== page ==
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Bringing together around 120 works, many seen together for the first time, the exhibition celebrates the period in which Matisse began ‘cutting into colour’ and his series of spectacular cut-outs was born.
Henri Matisse is a leading figure of modern art and one of the most significant colourists of all time. In a career spanning over half a century, Matisse made a large body of work of which the cut-outs are a brilliant final chapter.
The drama, scale and innovation of these works, made between 1936 and 1954, remain without precedent or parallel.
Major works in the exhibition include Tate’s The Snail 1953, its sister work Memory of Oceania 1953 and Large Composition with Masks 1953 at 10 metres long. A photograph of Matisse’s studio reveals that these works were initially conceived as a unified whole, and this is the first time they will have been together since they were made in Matisse’s studio.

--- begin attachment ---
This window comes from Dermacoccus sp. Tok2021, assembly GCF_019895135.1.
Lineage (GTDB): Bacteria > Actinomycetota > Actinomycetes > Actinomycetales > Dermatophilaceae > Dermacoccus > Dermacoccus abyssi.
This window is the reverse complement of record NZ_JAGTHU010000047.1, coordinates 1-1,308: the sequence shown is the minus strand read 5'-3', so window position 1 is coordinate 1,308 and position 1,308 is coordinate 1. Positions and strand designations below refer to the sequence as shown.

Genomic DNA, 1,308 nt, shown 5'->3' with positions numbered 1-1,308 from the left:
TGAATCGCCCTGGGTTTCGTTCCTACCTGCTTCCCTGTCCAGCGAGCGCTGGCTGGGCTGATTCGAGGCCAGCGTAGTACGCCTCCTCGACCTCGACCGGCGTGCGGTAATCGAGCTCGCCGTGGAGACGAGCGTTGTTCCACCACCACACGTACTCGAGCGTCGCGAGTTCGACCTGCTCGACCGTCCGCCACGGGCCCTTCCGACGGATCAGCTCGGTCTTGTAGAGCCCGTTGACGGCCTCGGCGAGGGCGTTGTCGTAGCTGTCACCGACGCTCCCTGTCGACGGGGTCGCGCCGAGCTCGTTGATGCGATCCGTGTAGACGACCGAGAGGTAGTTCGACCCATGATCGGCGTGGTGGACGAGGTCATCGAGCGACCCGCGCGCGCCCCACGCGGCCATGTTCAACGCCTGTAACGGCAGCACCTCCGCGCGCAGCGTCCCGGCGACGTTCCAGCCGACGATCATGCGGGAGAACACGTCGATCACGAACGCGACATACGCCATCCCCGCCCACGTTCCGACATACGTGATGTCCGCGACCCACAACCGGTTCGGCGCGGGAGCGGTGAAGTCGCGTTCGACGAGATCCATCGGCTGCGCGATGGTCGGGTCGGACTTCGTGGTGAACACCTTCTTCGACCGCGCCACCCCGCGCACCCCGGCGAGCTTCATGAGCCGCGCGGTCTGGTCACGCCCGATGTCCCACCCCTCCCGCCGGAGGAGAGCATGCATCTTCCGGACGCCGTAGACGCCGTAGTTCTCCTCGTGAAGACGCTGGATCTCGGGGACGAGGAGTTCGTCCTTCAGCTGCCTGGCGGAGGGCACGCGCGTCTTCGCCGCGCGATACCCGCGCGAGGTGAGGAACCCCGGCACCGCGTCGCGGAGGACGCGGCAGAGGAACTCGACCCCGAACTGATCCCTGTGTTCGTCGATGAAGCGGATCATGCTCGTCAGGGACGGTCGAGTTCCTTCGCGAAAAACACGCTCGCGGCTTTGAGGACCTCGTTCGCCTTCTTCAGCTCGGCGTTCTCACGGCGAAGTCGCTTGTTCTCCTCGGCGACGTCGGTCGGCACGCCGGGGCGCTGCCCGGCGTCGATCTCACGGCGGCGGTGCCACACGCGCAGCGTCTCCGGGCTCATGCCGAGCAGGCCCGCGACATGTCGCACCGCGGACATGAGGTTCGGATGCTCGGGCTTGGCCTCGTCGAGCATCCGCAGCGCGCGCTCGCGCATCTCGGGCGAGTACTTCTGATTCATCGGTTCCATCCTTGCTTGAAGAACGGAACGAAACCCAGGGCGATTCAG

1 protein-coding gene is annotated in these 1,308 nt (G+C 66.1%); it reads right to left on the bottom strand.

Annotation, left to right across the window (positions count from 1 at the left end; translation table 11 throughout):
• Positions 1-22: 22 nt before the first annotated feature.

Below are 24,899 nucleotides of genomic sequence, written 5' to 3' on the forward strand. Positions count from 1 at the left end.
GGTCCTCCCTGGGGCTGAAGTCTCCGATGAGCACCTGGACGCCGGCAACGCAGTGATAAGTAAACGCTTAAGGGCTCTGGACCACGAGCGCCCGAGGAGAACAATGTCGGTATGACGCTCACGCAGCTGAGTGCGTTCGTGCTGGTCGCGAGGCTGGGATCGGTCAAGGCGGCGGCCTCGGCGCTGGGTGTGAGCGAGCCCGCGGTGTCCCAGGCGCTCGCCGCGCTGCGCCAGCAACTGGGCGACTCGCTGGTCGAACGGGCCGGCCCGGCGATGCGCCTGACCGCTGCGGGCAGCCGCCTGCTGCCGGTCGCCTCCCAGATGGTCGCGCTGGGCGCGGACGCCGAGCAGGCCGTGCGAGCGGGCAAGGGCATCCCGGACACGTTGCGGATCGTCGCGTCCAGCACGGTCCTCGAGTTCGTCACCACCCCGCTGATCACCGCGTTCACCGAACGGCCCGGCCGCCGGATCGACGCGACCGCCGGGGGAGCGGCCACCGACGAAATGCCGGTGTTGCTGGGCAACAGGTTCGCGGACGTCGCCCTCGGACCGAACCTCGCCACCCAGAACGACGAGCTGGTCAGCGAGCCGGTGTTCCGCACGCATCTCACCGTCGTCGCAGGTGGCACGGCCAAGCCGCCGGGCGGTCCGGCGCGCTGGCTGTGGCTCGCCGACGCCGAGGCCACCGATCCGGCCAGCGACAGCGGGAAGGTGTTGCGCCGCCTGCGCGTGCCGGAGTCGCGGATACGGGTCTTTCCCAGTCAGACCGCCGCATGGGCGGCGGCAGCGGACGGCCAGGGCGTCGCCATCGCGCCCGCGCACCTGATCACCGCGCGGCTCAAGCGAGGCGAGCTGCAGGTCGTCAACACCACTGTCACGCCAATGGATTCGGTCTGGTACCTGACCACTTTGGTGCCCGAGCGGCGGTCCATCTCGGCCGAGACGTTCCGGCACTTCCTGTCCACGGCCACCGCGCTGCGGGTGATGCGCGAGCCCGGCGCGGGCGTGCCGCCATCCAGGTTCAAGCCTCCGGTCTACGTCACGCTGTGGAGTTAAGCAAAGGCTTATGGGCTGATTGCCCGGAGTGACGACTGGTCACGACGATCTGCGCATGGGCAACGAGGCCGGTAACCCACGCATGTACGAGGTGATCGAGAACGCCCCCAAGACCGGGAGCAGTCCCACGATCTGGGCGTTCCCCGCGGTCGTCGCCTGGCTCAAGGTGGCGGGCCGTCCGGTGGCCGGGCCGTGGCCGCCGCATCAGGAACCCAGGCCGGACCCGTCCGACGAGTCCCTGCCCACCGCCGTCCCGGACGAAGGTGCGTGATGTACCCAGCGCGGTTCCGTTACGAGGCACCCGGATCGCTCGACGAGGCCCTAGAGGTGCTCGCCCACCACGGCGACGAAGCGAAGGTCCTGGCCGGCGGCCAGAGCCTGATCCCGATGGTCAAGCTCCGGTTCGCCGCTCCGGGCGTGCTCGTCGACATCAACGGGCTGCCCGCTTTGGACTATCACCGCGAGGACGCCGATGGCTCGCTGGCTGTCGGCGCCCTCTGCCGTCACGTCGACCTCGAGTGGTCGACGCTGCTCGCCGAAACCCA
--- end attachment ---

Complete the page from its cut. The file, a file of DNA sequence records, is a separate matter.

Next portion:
When ill health first prevented Matisse from painting, he began to cut into painted paper with scissors as his primary technique to make maquettes for a number of commissions. In the cut-outs, outlines take on sculptural form and painted sheets of paper are infused with the luminosity of stained glass.
These are extraordinarily forward-looking works. They are more like installations or environments than paintings; and they seem very contemporary now. They were a way of collapsing line and colour; at the same time they were a kind of sculpture – carving into pure colour.
© Tate Modern.